Fishwicks Ltd
“Independent Family Firm, delivering a professional service since 1967”
015395 63108

We have put together some information we hope you find helpful, if you have any questions please get in touch and we will do our best to help.

What to do when someone dies

When someone dies there are many decisions and arrangements to be made. Unfortunately these often have to be made at a time of personal distress. What needs to happen will depend on the circumstances of the death. This will also affect the type of documentation that you will need.

At home

If the death was at home and expected you should contact the deceased’s doctor who, if satisfied with the cause of death, will issue the Medical Certificate of Cause of Death. When the doctor has given permission we will be able to remove the deceased to our chapel of rest.

If the doctor is unsure about the actual cause of death even if it was clearly from the natural causes, or if the deceased died suddenly and had not been under a doctor’s care during the past 14 days, or the death is unnatural, they will contact the coroner. The coroner will arrange for the deceased to be moved to the hospital mortuary.

In hospital or hospice

If the deceased has died in hospital or hospice and you are the named next of kin, the nursing staff will inform you. Most hospitals have bereavement staff that coordinate the issue documentation and will explain the procedures to you.

In some cases the hospital staff will have to refer the death to then coroner. This means they will not be able to issue the Medical Certificate of Cause of Death and the Coroner’s office will give you further information about when you can register the death.

When the relevant certificates have been issued our staff will be able to remove the deceased to our Chapel of Rest.


If the death occurs overseas, the registration process in that county must be followed in order to obtain a death certificate.

You can arrange to have the funeral overseas if you wish. However, if you would prefer to return the deceased back to the UK please contact us and we will be able to advise you on the practicalities.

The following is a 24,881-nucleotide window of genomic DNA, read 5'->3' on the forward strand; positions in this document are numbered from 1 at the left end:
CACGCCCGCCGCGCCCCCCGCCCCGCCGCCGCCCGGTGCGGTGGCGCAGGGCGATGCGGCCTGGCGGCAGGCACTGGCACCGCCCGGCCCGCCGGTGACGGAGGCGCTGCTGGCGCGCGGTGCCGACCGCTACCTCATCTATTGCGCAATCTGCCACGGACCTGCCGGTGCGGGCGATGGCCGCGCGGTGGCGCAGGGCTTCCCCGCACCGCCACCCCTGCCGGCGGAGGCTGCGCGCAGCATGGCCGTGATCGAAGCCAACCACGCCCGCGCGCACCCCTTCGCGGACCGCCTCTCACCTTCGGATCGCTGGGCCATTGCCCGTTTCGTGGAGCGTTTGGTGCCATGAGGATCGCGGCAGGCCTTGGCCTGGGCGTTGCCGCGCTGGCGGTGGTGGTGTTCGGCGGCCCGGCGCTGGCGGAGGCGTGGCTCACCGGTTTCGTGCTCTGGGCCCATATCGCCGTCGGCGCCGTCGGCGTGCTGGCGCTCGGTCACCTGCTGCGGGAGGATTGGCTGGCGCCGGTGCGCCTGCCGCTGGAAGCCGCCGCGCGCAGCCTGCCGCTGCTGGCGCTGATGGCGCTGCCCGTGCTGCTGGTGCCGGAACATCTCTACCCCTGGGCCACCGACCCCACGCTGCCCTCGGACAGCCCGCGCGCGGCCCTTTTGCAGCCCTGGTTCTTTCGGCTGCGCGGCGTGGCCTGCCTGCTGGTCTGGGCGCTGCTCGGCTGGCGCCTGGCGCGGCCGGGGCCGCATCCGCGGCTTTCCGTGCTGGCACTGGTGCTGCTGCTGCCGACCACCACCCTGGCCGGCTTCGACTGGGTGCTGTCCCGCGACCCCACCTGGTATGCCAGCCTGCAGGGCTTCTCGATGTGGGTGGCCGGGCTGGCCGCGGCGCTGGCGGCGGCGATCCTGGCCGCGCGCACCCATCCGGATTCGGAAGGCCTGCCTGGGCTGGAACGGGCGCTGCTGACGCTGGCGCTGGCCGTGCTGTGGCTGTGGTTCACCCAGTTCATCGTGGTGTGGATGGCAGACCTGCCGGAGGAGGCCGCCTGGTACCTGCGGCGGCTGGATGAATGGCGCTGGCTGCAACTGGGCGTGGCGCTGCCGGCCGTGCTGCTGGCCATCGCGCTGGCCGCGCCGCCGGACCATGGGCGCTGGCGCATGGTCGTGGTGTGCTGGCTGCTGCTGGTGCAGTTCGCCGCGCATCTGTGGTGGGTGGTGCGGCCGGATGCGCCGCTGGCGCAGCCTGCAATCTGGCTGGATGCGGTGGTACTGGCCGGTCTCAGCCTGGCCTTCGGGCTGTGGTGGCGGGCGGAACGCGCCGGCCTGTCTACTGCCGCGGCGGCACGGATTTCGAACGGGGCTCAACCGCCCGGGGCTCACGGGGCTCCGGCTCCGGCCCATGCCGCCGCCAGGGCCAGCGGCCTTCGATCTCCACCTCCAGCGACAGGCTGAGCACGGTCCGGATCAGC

This will include obtaining necessary documents from:

If covered by an insurance policy the repatriation will be arranged directly by the insurance company.

Registration of death

A death should be registered as soon as possible, by law within 5 days. To do this you will require the Medical Certificate of Cause of Death.

However, if the death is reported to the Coroner, registration cannot take place until the registrar has written permission from the Coroner.

Person qualified to register a death are:

Addresses of Local Registrars

Take to the registrar

The Medical Certificate of Cause of Death (the doctors death certificate), it will be given to you in a small envelope) and also the deceased’s Medical Card – if available.

Duties of the Informant:

During registration the informant must be prepared to give to the Registrar the following particulars relating to the deceased:

Once you have registered the death you will be given copies of the death certificate (as many as you need, please note there is a fee to pay) and a GREEN certificate which you should to us as soon as possible.

Registration of a Coroner’s Case

To register a coroner’s death (non-inquest) you should telephone the registrars to make an appointment – they will have the paperwork required.

If the funeral is a cremation then you do not have to register the death before the funeral as the Coroner sends a cremation certificate directly to the Crematorium allowing the funeral to take place. You should however register the death as soon as possible.

If the funeral is a burial then you must register the death before the funeral and you will be given a Green certificate which you should give to us.

If the Coroner opens an inquest into the death then you will not be able to register the death until after the inquest has taken place. The Coroner will issue you an Interim Death Certificate and to us with either a cremation certificate or burial order to allow the funeral to take place.

Arranging a Funeral

When the time comes and funeral arrangements need to be made, we are here to help you make decisions and advise you through all the legal paperwork. Our role is to help you arrange a funeral service which is dignified and suited to your wishes and that of the deceased.

On initial contact, we will take a few details and then arrange to visit you or for you to come to our office (whichever suits you best)

Below are a few things you will need to consider:

Funeral Costs

These are dependent on what you arrange. We will provide you with an estimate of our charges and any payments we are making on your behalf.

If you have any questions or wish to discuss cost of a funeral please give us a call.